IF you care about Photographers’s Rights and our rights as US Citizens, please read. You can go to the bottom for a call to action and a link to Photographers’ Rights.
“All that’s necessary for the forces of evil to win in the world is for enough good men to do nothing.” -Edmund Burke
I have been reading a fair bit about the recent “War on Photography”. I knew this was going on because I have had friends tell me about encounters recently that they have had. Remembering the first tale I heard about this. A friend of mine used to be an AP stringer in Kentucky. Hearing about a mine collapse/explosion, he went up to the gates of the facility, along with other photographers, and shot as the miners came out of the mine from the accident. He was standing on public property (the road) and shooting into the facility. Well, someone didn’t want the images to get out, so they instructed the law enforcement to confiscate the images. My friend had time to put his roll of film down into his pants (I never really asked him where) and put another roll of film into the camera and fire off several frames. When the officer told him to hand over his film, he replied by opening the back of his camera and strip the film out of the canister and then handing it over. No way for them to know that he had hidden the originals. The story went on to when a Pulitzer Prize. I probably would have stuffed film in my pants for a Pulitzer Prize. This was not recent, not even in the past 15 years, so law enforcement taking liberty with citizens’ rights is not a new event.
Flash forward to 2001. Specifically 9/11/2001. We all know what happened that day. Many of us watched in person or on TV the events that start the War on Terrorism. So why do I mention this? Because, since the advent of Homeland Security and the heightened sense of vulnerability to terrorism, many LEOs have quote the 9/11 Law as reasons to ask photographers from making images in public places in completely legal venues. There is no such 9/11 Law that prevents a photographer from taking images. There are certain places where photography may be limited for national security (certain areas of military bases, certain areas of nuclear facilities) but trains, bridges and buildings are not on the list. But photographers have been arrested for taking images of all of these. Almost all the charges have eventually been dropped and some of the people are bringing suit for false arrest.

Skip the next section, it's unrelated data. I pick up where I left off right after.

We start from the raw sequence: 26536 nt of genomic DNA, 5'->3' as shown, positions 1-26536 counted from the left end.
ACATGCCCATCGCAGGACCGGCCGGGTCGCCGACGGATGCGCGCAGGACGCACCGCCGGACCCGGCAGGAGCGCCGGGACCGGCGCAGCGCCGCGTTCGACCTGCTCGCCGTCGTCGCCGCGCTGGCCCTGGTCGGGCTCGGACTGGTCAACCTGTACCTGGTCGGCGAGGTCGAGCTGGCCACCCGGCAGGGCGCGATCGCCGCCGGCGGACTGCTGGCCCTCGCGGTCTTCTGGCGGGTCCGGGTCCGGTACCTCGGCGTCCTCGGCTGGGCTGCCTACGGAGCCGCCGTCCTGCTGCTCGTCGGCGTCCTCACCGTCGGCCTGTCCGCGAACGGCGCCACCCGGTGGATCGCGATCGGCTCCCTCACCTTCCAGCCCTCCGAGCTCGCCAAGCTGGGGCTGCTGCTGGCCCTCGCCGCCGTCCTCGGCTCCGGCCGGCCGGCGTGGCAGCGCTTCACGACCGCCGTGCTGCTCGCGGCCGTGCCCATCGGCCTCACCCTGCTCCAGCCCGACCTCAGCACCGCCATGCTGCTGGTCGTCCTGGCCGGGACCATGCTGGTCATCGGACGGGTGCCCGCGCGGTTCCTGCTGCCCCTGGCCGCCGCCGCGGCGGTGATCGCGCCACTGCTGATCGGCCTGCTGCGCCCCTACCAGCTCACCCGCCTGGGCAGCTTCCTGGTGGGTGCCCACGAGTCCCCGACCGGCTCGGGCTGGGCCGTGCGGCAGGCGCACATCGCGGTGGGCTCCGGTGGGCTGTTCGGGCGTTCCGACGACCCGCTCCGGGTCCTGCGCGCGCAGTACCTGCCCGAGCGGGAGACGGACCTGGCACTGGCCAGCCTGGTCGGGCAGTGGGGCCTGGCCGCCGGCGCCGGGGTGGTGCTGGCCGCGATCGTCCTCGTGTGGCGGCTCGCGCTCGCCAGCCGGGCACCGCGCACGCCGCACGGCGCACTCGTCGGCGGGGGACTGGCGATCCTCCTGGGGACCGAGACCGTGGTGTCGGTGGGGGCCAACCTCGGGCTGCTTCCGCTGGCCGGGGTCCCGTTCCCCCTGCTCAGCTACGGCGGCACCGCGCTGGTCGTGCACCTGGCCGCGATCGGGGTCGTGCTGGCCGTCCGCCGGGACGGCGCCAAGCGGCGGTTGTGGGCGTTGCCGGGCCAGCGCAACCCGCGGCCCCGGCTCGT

Why would I, as a nature photographer, be worried about this? Aren’t these examples of people taking pictures of law enforcement or of oil refineries or trains or buildings? We usually don’t take these kind of pictures. Oh, but we might, depending on the story.
I was fortunate to photograph several different times along the AL and LA coast after the BP Oil spill in the Gulf of Mexico in 2010. I was not accosted during the process and count myself fortunate. Places were limited at times, but I usually got access by going through the channels. I was even able to photograph the Fort Jackson bird recovery facility, even inside, with a Press Pass. But not everyone was as blessed.